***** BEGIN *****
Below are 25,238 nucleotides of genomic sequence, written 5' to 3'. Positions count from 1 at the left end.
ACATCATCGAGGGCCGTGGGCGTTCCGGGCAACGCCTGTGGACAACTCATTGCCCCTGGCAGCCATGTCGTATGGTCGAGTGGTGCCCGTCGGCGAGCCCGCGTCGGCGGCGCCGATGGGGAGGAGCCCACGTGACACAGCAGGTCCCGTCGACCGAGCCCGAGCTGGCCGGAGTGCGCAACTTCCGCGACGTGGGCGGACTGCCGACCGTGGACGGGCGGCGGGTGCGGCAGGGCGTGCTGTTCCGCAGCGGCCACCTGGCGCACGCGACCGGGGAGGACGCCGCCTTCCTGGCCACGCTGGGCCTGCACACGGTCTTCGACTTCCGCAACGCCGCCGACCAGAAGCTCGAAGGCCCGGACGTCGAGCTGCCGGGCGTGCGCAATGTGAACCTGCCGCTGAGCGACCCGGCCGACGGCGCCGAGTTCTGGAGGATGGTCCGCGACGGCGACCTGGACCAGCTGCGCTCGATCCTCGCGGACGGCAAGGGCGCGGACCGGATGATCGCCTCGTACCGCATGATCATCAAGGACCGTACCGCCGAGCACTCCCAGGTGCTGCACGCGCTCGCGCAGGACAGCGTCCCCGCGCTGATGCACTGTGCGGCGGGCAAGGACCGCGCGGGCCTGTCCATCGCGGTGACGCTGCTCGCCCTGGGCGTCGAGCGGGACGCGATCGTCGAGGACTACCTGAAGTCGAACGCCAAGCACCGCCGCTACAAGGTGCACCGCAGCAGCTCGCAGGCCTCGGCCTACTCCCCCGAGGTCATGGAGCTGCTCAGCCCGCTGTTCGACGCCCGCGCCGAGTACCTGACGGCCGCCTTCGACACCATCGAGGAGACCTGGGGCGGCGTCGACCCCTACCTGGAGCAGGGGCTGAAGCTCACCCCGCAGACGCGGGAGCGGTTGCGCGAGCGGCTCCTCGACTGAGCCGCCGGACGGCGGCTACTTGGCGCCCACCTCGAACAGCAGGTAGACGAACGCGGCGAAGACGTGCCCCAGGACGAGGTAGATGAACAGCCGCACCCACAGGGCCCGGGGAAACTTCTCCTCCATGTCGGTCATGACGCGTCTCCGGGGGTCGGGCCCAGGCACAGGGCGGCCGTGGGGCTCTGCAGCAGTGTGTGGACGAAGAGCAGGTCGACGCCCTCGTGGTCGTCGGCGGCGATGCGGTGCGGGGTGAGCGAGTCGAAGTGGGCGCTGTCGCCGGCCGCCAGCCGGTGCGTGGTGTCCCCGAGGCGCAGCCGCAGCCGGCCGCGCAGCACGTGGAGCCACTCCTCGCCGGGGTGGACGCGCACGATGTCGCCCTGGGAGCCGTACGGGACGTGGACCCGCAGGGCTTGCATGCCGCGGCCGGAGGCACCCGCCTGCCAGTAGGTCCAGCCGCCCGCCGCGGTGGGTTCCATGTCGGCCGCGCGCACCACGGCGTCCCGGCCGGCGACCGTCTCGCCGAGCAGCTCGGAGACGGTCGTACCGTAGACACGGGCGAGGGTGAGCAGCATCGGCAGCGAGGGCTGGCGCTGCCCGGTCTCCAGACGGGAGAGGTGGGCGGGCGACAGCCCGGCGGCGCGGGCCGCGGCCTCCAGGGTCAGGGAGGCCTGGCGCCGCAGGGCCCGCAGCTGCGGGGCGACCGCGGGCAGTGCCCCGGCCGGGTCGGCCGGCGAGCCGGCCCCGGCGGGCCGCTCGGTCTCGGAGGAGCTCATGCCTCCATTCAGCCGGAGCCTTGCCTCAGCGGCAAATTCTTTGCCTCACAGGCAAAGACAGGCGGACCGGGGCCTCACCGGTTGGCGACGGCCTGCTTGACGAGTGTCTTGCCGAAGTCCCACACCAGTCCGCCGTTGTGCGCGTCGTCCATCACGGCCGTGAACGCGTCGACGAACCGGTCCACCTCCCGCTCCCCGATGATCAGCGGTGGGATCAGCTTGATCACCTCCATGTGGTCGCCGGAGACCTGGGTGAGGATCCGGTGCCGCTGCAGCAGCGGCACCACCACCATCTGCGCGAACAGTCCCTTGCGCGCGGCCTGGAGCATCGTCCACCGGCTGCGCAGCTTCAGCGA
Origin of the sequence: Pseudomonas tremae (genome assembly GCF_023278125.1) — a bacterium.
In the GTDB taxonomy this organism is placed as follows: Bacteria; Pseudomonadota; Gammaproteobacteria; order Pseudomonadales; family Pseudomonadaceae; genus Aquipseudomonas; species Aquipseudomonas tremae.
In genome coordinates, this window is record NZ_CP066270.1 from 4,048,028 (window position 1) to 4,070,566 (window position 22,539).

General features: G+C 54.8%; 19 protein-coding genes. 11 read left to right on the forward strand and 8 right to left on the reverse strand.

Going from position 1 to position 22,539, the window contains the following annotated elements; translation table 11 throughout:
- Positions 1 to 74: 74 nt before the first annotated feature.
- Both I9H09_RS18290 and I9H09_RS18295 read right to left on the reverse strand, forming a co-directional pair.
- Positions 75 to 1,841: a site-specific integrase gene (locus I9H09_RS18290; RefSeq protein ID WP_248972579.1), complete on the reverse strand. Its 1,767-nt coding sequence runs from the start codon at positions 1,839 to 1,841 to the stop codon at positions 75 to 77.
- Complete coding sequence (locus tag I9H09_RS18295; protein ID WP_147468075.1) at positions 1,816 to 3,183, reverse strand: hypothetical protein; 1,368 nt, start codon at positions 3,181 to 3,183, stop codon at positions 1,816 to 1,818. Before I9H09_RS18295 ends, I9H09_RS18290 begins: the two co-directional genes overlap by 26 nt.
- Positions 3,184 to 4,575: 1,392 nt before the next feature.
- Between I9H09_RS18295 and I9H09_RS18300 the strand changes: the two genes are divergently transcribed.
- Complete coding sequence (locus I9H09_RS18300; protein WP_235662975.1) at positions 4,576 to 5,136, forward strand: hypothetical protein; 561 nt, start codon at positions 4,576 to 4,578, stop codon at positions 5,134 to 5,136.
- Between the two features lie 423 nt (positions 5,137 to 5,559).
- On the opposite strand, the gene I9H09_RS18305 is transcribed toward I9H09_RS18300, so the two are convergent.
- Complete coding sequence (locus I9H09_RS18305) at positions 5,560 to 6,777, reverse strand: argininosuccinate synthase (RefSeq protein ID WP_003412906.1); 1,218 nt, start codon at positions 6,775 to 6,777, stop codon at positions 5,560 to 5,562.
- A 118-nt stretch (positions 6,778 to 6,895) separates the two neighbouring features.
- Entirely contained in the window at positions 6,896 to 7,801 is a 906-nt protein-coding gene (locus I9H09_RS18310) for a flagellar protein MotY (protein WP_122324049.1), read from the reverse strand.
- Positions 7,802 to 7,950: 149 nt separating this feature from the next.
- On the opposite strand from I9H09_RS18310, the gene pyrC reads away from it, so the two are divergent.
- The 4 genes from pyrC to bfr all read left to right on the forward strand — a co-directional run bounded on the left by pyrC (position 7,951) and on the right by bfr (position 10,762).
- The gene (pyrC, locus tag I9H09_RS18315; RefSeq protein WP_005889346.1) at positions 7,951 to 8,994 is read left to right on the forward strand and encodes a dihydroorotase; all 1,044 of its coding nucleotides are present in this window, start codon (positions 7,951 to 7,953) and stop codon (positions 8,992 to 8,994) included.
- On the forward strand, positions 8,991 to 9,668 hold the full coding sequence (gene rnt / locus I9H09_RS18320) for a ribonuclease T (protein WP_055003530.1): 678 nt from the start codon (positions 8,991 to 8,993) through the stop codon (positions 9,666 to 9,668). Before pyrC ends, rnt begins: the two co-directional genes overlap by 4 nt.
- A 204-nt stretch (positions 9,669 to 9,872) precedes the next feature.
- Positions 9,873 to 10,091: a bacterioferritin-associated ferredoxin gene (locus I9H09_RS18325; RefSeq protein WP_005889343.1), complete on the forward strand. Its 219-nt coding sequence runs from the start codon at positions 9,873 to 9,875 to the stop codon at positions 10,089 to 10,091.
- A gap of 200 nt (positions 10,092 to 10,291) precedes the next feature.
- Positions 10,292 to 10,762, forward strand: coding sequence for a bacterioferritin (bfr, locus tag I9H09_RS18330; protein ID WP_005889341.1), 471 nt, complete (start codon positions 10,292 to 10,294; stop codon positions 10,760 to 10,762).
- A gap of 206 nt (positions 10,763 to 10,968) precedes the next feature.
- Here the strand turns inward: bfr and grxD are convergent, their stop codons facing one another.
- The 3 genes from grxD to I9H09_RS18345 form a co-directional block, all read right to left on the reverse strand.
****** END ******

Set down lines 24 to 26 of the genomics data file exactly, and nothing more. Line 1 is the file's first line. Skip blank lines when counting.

- On the forward strand, positions 8,991 to 9,668 hold the full coding sequence (gene rnt / locus I9H09_RS18320) for a ribonuclease T (protein WP_055003530.1): 678 nt from the start codon (positions 8,991 to 8,993) through the stop codon (positions 9,666 to 9,668). Before pyrC ends, rnt begins: the two co-directional genes overlap by 4 nt.
- A 204-nt stretch (positions 9,669 to 9,872) precedes the next feature.
- Positions 9,873 to 10,091: a bacterioferritin-associated ferredoxin gene (locus I9H09_RS18325; RefSeq protein WP_005889343.1), complete on the forward strand. Its 219-nt coding sequence runs from the start codon at positions 9,873 to 9,875 to the stop codon at positions 10,089 to 10,091.